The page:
1. This site uses cookies. By continuing to use this site, you are agreeing to our use of cookies. Learn More.

Famous ppl domains trademark?

Discussion in 'Site Flipping' started by nisdee, Mar 29, 2015.

  1. nisdee

    nisdee Regular Member

    Nov 16, 2014
    Likes Received:
    Rainbow Land
    Hey, can I have some problems if I flip domains with such as nickyminaj.com ?
    Do they have some kind of trademark or something?
  2. nycdude

    nycdude Regular Member

    Oct 1, 2009
    Likes Received:
    I copy/pasted this from: http://www.whoishostingthis.com/blog/2013/11/06/domain-squatting/

    Basically, yes you could get into trouble if the famous person cares enough to sue.

    High-Profile Squatting Cases

    A few celebrities have had run-ins with domain squatters. Madonna won the domainmadonna.com from a man who had purchased it and turned it into an adult entertainment site. Julia Roberts also secured juliaroberts.com from a man who had created a fan site. When he put the domain up for auction on eBay, it got the attention of Roberts? lawyers, and the man soon found himself in court, ordered to hand over the domain to the actress.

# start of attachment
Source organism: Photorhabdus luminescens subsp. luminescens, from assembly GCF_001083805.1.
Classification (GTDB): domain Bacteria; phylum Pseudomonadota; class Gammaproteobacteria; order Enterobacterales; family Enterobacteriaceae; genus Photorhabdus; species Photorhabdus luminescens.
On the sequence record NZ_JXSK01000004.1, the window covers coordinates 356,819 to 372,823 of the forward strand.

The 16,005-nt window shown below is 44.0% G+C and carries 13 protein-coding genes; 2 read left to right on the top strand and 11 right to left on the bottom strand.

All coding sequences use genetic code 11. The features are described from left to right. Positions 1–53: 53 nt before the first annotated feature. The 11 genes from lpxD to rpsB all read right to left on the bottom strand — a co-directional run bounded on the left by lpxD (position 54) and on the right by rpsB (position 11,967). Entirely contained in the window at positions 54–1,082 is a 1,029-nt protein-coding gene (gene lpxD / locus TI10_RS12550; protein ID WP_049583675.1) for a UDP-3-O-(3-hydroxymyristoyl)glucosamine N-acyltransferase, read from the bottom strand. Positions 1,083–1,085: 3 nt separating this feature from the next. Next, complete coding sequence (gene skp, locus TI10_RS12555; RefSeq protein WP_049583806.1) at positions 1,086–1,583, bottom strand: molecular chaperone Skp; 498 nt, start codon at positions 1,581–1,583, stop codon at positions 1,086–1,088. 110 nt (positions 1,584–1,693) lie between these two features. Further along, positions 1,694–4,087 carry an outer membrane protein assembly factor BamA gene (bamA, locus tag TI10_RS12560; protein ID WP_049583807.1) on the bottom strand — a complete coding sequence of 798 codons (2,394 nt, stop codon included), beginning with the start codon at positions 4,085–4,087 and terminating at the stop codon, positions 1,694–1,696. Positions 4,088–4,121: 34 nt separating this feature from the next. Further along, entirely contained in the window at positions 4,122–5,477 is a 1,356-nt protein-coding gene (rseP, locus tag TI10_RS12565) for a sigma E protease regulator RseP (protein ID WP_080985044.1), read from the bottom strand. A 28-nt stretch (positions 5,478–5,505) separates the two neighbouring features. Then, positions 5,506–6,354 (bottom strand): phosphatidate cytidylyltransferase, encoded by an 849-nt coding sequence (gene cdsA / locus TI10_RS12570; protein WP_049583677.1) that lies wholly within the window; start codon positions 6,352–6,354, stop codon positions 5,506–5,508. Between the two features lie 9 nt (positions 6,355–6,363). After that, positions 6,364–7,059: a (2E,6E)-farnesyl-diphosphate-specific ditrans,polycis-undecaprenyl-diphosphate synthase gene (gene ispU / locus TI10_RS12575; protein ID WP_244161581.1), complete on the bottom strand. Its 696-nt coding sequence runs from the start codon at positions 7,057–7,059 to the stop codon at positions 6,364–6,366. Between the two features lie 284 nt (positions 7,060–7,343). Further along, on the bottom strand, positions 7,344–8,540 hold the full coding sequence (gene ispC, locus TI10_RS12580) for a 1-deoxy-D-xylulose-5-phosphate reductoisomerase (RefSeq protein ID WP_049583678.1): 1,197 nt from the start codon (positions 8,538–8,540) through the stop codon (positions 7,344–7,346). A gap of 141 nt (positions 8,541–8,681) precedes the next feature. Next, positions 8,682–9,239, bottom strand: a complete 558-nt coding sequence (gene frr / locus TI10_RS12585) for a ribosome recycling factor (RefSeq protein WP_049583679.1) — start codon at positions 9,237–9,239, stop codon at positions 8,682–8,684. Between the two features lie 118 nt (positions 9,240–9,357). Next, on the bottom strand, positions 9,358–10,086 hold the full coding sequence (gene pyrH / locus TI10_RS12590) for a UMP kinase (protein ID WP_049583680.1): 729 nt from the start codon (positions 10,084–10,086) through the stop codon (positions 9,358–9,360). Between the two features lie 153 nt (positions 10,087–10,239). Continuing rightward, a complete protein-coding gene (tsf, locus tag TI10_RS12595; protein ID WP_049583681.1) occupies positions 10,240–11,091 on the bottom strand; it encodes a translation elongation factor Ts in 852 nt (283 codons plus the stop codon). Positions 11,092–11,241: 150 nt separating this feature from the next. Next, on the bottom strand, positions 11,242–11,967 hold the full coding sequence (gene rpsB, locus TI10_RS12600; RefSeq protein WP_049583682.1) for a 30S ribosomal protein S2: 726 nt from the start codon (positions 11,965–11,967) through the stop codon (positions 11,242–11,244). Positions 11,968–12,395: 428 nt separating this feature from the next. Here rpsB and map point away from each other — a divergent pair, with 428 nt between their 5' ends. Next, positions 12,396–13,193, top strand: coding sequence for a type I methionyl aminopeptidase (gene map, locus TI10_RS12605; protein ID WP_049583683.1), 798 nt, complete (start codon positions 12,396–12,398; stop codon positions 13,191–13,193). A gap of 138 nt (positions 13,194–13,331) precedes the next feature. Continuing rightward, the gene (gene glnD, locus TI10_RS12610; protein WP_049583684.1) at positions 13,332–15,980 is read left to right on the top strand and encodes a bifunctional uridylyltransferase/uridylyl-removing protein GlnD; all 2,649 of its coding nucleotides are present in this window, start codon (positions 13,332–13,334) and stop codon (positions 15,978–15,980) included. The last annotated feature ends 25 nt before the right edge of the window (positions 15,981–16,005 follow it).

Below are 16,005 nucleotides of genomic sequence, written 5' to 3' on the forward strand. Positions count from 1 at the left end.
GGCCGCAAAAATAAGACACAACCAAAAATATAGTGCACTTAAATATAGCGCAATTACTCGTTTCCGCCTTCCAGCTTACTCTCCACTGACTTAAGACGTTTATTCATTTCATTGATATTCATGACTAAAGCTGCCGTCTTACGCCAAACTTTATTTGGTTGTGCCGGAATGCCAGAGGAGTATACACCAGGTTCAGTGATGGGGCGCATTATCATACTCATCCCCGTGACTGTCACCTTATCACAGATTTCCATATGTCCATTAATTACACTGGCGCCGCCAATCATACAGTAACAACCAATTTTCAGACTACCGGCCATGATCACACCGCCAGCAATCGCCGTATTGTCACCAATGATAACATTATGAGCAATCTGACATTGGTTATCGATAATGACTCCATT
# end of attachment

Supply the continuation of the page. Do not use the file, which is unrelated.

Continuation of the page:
Another man, Mark Elsis, used domain squatting to further his personal environmental agenda. He made a practice of buying celebrity names as domains, but said any of those celebrities could have their domain names for free. All he asked in exchange was for the celebrity who received their domain name to read a document he had written about the destruction of the rain forest, and then use their celebrity to shed light on the situation. While he?s handed over numerous domains in this manner, celebrities such as Brian Wilson, Ringo Starr, and Bette Midler have yet to reciprocate on his offer.
    Not every celebrity gains control of the domain bearing their name, though. In another high-profile case, singer Sting (born Gordon Sumner) lost his bid for sting.com when his lawyers were unable to prove that the man who had bought the domain did so in bad faith. Sting?s representatives claimed the domain owner had approached the singer, asking $25,000 for the domain, but again, Sting?s lawyers could not produce evidence of such a request, and the judge in the case denied Sting?s petition